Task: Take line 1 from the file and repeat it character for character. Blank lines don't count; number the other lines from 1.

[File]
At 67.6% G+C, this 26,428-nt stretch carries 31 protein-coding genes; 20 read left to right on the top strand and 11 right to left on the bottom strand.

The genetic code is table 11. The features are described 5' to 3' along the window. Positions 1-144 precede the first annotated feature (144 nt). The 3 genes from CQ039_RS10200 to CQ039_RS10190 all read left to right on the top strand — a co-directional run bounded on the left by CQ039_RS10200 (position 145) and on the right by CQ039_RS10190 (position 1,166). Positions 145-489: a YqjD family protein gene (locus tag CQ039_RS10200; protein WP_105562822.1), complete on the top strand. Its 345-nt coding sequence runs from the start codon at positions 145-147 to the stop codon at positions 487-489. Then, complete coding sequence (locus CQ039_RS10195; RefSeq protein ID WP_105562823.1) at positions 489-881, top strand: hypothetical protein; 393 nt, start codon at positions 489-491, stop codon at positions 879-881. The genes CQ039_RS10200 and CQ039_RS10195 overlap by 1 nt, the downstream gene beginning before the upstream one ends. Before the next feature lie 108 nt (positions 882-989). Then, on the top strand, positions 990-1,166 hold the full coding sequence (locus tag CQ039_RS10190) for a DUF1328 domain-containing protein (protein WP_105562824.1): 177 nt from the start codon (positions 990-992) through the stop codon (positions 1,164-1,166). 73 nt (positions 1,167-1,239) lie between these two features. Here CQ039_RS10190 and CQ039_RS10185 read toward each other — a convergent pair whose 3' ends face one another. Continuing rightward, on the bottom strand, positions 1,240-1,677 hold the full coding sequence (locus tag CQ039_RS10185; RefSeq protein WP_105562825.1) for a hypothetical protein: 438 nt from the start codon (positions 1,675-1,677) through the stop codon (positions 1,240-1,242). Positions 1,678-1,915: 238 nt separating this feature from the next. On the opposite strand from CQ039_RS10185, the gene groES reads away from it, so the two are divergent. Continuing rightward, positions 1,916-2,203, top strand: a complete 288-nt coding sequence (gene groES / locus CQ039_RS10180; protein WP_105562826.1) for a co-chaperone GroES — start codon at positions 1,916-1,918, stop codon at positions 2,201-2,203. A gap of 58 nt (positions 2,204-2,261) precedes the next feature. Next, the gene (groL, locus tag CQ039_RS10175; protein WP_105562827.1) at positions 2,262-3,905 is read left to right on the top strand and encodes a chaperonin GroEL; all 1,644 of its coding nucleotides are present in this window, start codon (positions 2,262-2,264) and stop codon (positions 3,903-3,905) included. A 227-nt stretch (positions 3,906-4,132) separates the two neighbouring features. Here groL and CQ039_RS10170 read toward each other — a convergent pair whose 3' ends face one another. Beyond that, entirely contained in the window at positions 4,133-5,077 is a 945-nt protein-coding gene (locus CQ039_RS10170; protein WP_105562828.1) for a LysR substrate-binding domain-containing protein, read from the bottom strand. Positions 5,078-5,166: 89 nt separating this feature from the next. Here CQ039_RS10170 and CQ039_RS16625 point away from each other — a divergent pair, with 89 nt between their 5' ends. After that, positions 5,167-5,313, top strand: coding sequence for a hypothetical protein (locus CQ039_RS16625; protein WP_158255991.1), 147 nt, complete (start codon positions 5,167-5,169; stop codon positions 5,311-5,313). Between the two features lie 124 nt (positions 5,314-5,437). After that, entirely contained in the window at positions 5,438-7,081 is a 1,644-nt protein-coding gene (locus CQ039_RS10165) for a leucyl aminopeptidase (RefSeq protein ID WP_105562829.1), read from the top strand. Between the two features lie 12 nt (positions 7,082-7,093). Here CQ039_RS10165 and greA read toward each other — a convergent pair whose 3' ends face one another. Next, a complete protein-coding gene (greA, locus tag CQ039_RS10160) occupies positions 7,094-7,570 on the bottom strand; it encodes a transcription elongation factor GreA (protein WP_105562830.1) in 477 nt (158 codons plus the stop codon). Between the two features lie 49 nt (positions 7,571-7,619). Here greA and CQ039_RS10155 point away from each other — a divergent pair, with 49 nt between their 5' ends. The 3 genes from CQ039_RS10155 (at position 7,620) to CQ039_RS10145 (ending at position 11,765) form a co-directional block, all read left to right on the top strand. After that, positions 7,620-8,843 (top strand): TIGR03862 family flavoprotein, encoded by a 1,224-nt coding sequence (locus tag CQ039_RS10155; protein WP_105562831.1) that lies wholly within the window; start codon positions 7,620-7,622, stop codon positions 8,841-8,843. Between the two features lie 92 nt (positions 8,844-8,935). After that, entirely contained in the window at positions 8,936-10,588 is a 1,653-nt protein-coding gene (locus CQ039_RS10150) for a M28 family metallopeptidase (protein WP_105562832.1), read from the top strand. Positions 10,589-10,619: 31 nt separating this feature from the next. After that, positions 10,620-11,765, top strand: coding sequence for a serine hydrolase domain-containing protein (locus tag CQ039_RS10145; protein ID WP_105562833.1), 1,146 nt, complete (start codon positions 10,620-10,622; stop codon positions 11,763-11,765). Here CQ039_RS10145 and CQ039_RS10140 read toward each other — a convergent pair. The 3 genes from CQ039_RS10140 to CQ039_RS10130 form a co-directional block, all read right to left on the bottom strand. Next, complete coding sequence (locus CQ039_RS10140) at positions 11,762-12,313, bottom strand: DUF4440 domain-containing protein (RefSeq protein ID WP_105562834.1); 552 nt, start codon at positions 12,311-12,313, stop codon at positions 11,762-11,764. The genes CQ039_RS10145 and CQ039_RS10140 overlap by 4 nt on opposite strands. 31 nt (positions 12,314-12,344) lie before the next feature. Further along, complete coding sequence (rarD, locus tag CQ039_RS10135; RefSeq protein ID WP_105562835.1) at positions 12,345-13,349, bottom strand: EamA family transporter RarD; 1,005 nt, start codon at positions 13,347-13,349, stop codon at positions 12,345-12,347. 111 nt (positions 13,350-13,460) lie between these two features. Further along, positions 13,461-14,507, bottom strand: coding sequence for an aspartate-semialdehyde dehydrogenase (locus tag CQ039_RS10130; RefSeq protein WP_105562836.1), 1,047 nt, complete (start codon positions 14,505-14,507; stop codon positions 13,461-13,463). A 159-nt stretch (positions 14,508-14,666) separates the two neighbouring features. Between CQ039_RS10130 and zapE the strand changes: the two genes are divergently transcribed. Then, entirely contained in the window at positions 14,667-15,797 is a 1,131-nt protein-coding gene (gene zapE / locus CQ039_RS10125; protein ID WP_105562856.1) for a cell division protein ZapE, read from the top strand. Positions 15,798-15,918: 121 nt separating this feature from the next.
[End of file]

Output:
At 67.6% G+C, this 26,428-nt stretch carries 31 protein-coding genes; 20 read left to right on the top strand and 11 right to left on the bottom strand.